See dollink? It's in the dialogue

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Bill Scott had a singular quirk of creating oddball W.C. Fieldsian expressions for the moose to use as expletives: "Aw, crabapples," "Oh, butter balls," "Shuckin's and cobs." And he displayed a wonderful ability to parody melodramatic conventions in vaudevillian style -- one character would discover something momentous and ask, "You mean . . ." and another character would immediately jump in on this gravid moment with, "Yes!" Sometimes the narrator floridly announced Boris as "that crumb of crumbs," or "that schlemiel's schlemiel" or even "that snake in the grass -- that perfidious scoundrel," to any of which Boris would musically yell, "Say the name!" In one of the later episodes (255), the show's comedy style, indeed the show itself, is well and truly razzed, as this self-referential exchange demonstrates:

Rocky: You know, what we need is a good hiccups doctor.

Natasha: Boris, you heard?

Boris: I heard.

Natasha: Dollink, that's your cue! You're supposed to show up disguised as hiccups doctor.

Boris: Natasha, I can't do it!

Natasha: Boris, why not?

Boris: This time they're sure to recognize me!

Natasha: They never have.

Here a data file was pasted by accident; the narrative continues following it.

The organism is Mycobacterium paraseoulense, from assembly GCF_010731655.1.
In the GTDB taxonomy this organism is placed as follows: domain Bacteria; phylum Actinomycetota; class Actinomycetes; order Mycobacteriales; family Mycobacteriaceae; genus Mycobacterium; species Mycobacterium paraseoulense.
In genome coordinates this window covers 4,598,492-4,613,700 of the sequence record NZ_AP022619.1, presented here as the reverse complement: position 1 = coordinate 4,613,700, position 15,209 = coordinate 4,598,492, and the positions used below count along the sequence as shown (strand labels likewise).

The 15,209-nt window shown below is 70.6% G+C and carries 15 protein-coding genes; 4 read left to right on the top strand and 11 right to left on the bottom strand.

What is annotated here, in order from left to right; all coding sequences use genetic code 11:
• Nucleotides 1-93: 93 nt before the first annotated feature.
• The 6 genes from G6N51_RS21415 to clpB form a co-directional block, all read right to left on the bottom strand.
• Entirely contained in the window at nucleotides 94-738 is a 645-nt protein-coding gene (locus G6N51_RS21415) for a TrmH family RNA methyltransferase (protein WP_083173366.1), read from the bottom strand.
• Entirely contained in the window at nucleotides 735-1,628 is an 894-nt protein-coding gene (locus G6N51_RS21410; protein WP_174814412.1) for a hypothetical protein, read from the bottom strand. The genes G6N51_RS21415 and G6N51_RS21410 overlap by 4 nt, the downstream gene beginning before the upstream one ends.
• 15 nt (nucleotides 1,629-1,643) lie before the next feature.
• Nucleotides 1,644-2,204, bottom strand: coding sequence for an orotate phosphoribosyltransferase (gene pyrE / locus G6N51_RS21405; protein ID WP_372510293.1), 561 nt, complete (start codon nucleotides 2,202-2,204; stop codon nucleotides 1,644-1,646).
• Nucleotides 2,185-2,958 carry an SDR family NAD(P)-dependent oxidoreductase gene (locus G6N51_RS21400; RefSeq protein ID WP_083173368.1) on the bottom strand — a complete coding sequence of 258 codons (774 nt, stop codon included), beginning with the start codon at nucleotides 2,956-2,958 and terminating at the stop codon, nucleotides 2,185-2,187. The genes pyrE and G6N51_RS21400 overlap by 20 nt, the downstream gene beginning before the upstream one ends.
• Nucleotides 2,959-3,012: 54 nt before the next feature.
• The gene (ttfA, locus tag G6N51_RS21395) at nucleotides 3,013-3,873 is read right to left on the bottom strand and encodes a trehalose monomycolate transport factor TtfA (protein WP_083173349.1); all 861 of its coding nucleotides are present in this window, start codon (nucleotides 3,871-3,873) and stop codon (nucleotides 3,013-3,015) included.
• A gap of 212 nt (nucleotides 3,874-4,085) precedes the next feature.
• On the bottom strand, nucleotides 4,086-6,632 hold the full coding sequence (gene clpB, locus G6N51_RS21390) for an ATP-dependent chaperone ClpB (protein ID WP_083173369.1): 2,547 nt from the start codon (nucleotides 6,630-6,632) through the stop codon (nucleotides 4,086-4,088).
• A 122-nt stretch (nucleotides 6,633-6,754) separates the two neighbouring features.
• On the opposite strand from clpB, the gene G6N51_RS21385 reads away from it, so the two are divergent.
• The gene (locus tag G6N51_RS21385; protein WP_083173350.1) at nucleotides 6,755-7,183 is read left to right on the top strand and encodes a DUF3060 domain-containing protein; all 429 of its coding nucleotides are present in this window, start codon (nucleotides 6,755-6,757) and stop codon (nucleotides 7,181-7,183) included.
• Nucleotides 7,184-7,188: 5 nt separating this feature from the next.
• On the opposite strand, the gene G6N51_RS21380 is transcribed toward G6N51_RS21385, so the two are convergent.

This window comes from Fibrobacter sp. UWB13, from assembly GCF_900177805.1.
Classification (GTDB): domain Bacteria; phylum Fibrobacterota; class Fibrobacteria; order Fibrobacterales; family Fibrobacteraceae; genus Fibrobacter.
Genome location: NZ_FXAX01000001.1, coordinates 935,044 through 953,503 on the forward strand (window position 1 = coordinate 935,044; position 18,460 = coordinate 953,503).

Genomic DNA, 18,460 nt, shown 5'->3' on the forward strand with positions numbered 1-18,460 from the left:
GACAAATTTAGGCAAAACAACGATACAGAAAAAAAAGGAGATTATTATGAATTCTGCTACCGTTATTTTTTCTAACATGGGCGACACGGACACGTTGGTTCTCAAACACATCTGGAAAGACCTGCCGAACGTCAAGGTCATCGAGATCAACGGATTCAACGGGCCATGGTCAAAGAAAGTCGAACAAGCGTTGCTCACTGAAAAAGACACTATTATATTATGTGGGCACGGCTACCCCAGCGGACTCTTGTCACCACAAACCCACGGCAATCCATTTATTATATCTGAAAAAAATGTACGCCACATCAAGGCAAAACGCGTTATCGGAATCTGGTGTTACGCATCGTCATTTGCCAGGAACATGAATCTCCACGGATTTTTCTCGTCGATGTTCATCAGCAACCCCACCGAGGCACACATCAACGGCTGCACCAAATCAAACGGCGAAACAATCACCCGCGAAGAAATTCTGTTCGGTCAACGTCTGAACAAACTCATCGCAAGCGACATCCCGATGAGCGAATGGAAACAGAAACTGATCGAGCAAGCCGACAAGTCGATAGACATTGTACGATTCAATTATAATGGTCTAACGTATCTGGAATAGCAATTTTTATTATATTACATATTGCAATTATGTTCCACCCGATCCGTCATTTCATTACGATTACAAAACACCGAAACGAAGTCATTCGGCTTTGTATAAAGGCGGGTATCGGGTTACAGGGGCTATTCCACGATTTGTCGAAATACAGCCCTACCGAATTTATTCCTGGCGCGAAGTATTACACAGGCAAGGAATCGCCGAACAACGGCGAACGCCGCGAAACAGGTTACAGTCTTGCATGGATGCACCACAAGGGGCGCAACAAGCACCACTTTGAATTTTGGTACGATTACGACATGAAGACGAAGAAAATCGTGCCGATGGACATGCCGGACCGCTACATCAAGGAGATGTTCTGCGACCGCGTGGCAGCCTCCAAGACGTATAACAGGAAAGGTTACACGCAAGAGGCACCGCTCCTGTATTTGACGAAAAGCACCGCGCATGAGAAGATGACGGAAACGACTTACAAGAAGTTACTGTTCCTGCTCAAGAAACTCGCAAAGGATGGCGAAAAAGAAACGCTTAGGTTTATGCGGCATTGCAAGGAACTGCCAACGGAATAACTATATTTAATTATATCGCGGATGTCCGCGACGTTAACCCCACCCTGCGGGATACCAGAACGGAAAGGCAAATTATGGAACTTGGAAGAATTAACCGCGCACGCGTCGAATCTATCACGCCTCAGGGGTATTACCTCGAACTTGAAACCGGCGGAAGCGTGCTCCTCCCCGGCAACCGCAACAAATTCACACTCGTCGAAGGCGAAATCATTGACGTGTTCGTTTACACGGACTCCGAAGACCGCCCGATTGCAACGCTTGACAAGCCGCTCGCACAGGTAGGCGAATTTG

Boris: Seventy-nine disguises I used on those two -- not one did they ever see through.

Natasha: So?

Boris: The law of averages is turning against me.

Natasha: It wouldn't dare! Boris -- you're forgetting article six of "The Villain's Handbook."

Boris: Article six?

Natasha: Yes -- look here.

Boris: "There is nobody so stupid as the hero of a TV cartoon show." Well, maybe you're right -- come on.

Rocky: As I was saying, what we needBoris: (interrupting) Allow me to introducing myself.

Rocky: Who are you?

Boris: I'm the ship's medical officer.

Bullwinkle: Ship's doc?

Boris: (cringing at the pun) Of course they do!

Rocky: That voice, where have I heard that voice?

Natasha: See, dollink?

Boris: I see it but I don't believe it!

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